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Psychopharmacology (Berl). 2005 Oct;181(4):714-21. Epub 2005 Sep 29.

Blockade of adenosine and dopamine receptors inhibits the development of rapid tolerance to ethanol in mice.

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  • 1Departamento de Farmacologia, Universidade Federal de Santa Catarina, Campus Trindade, 88049-900, Florian√≥polis, SC, Brazil.



Several reports have suggested the involvement of brain adenosine and dopamine receptors in different actions produced by ethanol such as motor incoordination or anxiolytic, hypnotic and reinforcing effects. The co-localization and interaction between adenosine and dopamine receptors in different brain regions has also been well documented. However, few studies have demonstrated the involvement of these mechanisms in the tolerance induced by ethanol.


The aim of the present study was to evaluate the role of adenosine and dopamine receptors in the development of rapid tolerance to ethanol-induced motor incoordination in mice.


In connection with the rota-rod apparatus, the effects of acute administration of the adenosine receptor antagonists caffeine (non-selective), 8-cyclopentyl-1,3-dipropylxanthine (DPCPX, adenosine A1 receptor antagonist) and 4-(2-[7-amino-2-{2-furyl}{1,2,4}triazolo-{2,3-a}{1,3,5}triazin-5-yl-amino]ethyl)phenol (ZM241385, adenosine A2A receptor antagonist), together with R(+)-7-chloro-8-hydroxy-3-methyl-1-phenyl-2,3,4,5-tetrahydro-1H-3-benzazepine (SCH23390, dopamine D1 receptor antagonist) and sulpiride (dopamine D2 receptor antagonist), alone or in combination with ethanol (2.25 g/kg, i.p.), were studied. Twenty-four hours after, all animals were re-tested on the rota-rod after receiving the same dose of ethanol.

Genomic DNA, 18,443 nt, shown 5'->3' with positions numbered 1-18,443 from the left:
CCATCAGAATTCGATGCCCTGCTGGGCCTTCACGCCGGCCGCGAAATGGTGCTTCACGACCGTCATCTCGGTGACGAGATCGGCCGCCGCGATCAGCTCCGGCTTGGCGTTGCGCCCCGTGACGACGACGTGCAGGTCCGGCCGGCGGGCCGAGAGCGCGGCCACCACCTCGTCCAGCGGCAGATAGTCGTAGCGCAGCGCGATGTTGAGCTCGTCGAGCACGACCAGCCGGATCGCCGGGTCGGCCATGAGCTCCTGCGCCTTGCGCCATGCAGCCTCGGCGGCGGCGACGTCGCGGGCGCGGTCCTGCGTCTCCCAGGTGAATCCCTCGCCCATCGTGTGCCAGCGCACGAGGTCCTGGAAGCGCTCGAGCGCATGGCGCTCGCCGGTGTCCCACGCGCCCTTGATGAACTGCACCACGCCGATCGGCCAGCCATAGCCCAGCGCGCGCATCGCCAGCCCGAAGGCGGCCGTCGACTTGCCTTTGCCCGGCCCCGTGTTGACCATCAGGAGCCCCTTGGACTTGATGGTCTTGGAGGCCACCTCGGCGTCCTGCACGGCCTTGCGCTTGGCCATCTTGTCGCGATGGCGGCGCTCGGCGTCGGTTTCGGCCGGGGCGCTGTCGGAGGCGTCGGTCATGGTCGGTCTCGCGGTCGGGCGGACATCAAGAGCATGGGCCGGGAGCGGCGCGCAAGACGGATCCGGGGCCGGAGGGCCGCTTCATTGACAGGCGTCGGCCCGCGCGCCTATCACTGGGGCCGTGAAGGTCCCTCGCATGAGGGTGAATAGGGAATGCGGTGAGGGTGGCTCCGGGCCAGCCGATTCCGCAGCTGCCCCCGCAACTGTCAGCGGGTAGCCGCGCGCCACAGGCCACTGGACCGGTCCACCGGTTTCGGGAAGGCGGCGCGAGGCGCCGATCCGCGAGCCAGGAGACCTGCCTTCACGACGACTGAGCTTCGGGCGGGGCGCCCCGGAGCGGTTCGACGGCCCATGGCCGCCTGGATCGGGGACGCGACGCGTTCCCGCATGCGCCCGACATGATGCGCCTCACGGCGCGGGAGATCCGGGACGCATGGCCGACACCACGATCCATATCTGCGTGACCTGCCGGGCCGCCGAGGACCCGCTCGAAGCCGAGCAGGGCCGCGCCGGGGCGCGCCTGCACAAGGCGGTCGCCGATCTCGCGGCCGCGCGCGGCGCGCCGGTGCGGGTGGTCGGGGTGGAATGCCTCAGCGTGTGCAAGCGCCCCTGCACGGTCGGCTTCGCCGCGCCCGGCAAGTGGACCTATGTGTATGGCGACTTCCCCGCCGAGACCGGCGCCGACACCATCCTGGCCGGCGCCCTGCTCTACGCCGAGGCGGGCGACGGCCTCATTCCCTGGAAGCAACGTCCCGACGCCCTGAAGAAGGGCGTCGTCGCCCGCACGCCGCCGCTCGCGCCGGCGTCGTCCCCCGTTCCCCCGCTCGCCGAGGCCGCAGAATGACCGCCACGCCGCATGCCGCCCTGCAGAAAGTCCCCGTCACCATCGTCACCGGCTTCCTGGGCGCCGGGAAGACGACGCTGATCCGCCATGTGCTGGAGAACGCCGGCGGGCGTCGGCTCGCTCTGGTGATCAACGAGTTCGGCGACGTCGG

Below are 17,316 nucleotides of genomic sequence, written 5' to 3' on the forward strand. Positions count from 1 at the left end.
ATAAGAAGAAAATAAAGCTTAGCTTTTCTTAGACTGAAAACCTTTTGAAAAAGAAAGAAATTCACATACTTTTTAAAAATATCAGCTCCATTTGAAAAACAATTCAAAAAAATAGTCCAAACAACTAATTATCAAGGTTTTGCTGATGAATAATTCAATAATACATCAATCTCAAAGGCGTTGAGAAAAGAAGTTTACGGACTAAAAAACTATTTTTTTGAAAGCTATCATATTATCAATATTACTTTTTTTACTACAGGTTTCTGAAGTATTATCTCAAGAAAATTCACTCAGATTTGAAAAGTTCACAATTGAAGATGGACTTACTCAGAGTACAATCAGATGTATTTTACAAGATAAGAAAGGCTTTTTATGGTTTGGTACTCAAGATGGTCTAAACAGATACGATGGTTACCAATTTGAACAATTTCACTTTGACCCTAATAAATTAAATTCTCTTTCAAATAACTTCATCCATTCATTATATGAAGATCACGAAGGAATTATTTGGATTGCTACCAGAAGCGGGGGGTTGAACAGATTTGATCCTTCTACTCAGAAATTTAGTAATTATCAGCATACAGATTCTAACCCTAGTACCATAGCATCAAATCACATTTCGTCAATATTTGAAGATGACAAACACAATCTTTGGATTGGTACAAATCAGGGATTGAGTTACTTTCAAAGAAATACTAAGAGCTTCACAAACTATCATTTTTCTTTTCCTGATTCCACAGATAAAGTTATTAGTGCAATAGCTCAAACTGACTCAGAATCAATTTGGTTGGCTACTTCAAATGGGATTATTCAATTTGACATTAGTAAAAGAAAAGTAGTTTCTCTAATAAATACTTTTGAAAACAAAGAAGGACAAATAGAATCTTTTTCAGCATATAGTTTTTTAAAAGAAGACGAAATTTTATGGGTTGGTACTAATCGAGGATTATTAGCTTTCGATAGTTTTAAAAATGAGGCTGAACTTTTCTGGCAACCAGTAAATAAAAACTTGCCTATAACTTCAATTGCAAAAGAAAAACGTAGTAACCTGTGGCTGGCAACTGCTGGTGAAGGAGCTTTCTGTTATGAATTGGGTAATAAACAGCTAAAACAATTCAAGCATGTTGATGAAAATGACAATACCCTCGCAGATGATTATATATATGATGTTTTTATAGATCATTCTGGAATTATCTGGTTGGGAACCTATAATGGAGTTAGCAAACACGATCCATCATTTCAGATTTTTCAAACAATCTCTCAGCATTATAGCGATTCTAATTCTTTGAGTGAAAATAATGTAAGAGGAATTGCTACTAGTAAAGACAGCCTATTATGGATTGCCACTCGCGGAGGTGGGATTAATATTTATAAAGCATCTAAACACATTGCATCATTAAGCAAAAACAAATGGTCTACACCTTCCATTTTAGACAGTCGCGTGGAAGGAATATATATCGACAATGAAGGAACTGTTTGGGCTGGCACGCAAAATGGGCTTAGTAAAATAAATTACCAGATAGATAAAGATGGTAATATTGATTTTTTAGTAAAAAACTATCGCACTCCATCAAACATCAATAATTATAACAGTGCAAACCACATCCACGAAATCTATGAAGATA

The repeated administration of ethanol promoted a significant reduction of motor impairment on day 2 (i.e. rapid tolerance). This effect was blocked by caffeine (3.0-30.0 mg/kg, i.p.), DPCPX (3.0-6.0 mg/kg, i.p.) or SCH23390 (0.01-0.03 mg/kg, s.c.), but not with ZM241385 (0.5-1.0 mg/kg, i.p.) or sulpiride (1.0-3.0 mg/kg, i.p.).


Our results suggest that the rapid tolerance to ethanol-induced motor impairment in mice may be modulated by adenosine A1 receptors and dopamine D1 receptors.

[PubMed - indexed for MEDLINE]

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